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Monday, 10 March 2014 09:34

How Do You Define 'Rude'?

When I was a child, there were a few politeness 'rules' that weren't effectively drilled into me.  I may have asked for things nicely, but I rarely said 'please', and it wasn't until one of my uncles patronized me when I was already an adult about this, and - despite my embarrassment at being treated like a child - I made an honest effort to change my bad habit in this regard. In the end, I appreciate his willingness to let me know that I - even unknowingly - was coming across as rude. 

I would like to spare my children this particular embarrassment, and teach them how to be as polite as possible in all circumstances. This can be a little bit tricky, because what is considered 'rude' can be entirely different depending on the company you are in. Some people appreciate when you ask about their personal lives, because it shows that you care about them personally, while others are annoyed and even offended when you ask about their personal lives because they see it as being 'nosy'.  There are also cultural differences in different areas of the world, and although our girls haven't yet been exposed to a lot of different locations or cultures, I would like them to be, and so it's important to me that they (and I) have an awareness of how to be respectful to other people. 

So, for those of you who are parents - what basic manners do you teach your children? And for those of you who may not have children, what manners do you think should be taught to children?

Here are a few thoughts I have now - I'd love to hear other people's responses.

  • Always say 'please' and 'Thank you'.  
  • Always say 'sorry' when you have done something wrong - even if it was an accident. When someone else apologizes, tell them you forgive them. 
  • Always greet others - whether this is someone who comes to your house to visit, or whether it is a stranger on the street - smile and say 'hi'.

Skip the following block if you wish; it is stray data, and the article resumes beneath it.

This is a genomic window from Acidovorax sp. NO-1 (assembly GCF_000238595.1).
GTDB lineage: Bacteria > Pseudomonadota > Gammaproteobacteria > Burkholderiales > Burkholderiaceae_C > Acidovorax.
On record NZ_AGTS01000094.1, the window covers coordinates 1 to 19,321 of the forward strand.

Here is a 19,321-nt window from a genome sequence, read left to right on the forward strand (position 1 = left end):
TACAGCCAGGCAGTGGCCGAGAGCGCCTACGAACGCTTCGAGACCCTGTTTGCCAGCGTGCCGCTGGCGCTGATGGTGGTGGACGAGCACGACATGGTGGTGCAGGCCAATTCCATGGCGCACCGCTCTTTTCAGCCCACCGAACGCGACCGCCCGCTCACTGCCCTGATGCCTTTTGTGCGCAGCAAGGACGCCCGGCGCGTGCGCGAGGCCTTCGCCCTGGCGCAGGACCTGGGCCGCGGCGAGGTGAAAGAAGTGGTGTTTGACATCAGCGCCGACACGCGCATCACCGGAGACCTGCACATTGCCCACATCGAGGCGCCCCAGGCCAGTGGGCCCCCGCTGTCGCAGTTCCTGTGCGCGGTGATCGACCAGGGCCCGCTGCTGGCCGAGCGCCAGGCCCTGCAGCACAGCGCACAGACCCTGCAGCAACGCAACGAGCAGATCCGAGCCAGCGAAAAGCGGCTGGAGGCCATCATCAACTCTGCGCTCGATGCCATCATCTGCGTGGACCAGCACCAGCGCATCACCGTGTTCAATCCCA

• When you are in a conversation, ask other people about themselves; their lives, their families, their experiences, their thoughts. I've decided that in this regard, it is better to let someone know that you care about them, and that most people respond well to being asked personal questions.  In cases where people are uncomfortable with personal questions, hopefully I will learn enough to be able to teach my daughters how to read these signs. 
  • Ask others - particularly those older than you - what they would like to be called. As an adult, I tend to take my cue from how a person introduces themself, but for my children, I like to ask what that person prefers. I was forever annoyed when my sister insisted that her children call me 'Auntie Sam' when I would MUCH prefer to be just 'Sam' or 'Samantha' to them, although I have come to understand the significance of this to the family. I am now ok with being called 'Auntie Sam' for her sake, but because I know many people who would prefer to be addressed by their first names, I would like my children to get into the habit of asking "What would you like me to call you?" We no longer live in a world where 'Mr. and Mrs.' can be assumed (and don't you dare call me that, ever!) and I think it's most polite to call others what they are most comfortable being called.
  • Close your mouth when you chew.
  • Stay at the table until everyone is finished eating. (We are working up to this one).

I'm leaving out some of the obvious ones, like 'don't throw food on the floor', and 'don't talk about pee at the table', but I assume that my daughters will grow out of these particular habits soon so I'm mostly thinking ahead to the manners and habits I would like to teach them as they grow.

I know I've missed many things on this list - what are your thoughts? What have I missed? Do you disagree with any of these? 

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